A nice post from Geoffrey Webb here about how technology can get in the way of ordinary human interaction. As much as anything, it’s about how easy it is to become bad mannered with other people, and to use new technologies as an excuse for a simple lack of attentiveness to those around us.
As your mother might have told you, “Listen to someone when they talk to you!”
It’s become grossly apparent to me how much we allow technology to get in the way of connecting with each other. I’m not suggesting that technology is the problem; in fact, I’m an avid and active proponent for social media and the interactive web. It’s not the technology, it’s how we use the technology.
Here are my favourites from Webb’s ten rules:
Close your laptop. If you’re working on your laptop and someone enters the room to talk with you, close your laptop and focus on them. Same thing in a meeting, close that laptop whenever you can. If it needs to remain open for reference or note-taking, try to place it at angle so the screen isn’t a barrier between you and others.
Single task during conference calls. The temptation is huge. Odds are, no one will ever know if you’re checking email, reading a book, or even taking a nap. It’s a character and respect issue. If it’s not that important, then don’t be on the call; if it is that important, then be fully on the call.
Single task with live people. Resist the temptation to check your email or surf the web or update your status while simultaneously carrying on a real-live conversation.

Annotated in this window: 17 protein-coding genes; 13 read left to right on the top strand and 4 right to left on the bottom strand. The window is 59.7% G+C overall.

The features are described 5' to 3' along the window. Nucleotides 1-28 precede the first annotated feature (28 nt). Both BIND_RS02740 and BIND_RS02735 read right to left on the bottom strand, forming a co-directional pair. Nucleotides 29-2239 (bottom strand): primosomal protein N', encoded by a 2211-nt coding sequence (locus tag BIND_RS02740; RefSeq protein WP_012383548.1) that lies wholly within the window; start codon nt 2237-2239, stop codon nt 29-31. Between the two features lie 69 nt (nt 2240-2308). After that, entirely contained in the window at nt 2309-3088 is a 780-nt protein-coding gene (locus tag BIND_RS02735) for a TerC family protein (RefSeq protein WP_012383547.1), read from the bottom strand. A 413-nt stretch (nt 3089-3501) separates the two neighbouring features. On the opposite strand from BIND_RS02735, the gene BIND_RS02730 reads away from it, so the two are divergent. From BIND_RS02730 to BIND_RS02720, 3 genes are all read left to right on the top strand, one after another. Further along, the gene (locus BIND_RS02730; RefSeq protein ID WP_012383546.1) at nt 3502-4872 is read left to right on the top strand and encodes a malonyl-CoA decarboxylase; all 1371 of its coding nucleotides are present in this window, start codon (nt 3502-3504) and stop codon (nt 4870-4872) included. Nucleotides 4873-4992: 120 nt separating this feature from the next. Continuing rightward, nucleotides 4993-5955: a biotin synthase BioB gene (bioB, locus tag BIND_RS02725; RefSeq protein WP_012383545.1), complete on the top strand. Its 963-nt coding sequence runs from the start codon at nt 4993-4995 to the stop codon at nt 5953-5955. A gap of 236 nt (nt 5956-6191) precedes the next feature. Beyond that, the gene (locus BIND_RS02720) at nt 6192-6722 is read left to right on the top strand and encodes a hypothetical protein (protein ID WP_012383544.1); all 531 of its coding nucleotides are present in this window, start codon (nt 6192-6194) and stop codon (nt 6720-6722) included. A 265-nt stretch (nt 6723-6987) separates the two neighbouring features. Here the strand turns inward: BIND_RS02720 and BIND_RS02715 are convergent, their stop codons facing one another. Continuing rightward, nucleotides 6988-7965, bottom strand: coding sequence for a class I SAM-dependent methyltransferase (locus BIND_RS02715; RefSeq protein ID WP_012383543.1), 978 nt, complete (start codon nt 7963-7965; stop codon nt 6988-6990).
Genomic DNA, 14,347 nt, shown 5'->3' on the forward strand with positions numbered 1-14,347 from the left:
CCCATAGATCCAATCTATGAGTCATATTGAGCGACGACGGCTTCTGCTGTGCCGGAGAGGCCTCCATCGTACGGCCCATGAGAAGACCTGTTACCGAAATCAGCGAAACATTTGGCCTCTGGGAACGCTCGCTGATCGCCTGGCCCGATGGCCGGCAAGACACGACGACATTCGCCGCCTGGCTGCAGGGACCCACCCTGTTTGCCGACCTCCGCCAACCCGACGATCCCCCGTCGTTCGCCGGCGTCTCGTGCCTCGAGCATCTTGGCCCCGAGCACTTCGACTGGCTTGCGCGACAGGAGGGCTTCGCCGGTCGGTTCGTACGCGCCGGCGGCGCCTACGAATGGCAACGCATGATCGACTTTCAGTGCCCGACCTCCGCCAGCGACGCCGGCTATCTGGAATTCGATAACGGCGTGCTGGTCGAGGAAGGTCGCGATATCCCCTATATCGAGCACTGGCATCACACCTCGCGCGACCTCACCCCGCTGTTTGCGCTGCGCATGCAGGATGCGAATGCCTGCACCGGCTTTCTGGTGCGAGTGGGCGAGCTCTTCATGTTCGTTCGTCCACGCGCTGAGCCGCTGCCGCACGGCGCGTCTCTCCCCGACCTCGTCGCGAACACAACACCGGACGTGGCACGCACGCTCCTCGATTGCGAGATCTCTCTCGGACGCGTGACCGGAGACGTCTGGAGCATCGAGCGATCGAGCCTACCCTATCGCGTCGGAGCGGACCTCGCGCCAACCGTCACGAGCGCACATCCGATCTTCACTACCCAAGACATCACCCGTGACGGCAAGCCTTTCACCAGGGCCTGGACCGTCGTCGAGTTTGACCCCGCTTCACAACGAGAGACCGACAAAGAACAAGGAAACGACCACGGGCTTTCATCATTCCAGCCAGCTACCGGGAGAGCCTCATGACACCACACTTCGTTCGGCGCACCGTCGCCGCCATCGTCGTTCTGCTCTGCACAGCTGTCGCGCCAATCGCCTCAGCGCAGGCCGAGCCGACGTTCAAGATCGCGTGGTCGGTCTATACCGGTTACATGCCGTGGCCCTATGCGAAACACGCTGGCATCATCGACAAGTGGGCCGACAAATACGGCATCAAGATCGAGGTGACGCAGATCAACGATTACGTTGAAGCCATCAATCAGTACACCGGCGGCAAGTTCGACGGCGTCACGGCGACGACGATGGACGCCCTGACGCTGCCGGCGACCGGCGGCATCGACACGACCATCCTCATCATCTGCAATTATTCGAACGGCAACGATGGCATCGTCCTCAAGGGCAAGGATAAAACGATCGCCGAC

Don’t call after hours. We all have answering machines now so it’s easy to avoid the human contact by simply calling early in the morning or late at night. Have the guts to call during office hours.
Don’t let your email or phone rule you. Ever been having a conversation with someone, their cellphone rings and they just silence it without breaking contact with you. They don’t even check to see who it was. How’s that make you feel? Important? Valued? What about the opposite: You’re meeting someone in their office and the phone rings or an email arrives (bing!), and they interrupt the conversation to answer the phone or check that message. How’s that make you feel? Second-rate? Second-fiddle?
Ban phones from meetings. Like shoes in the Far East, or guns in the Old West, phones should be left at the door in corporate meetings. Some companies collect them in a box. Others charge the individual when it rings in a meeting (or they have to buy dinner/drinks afterward).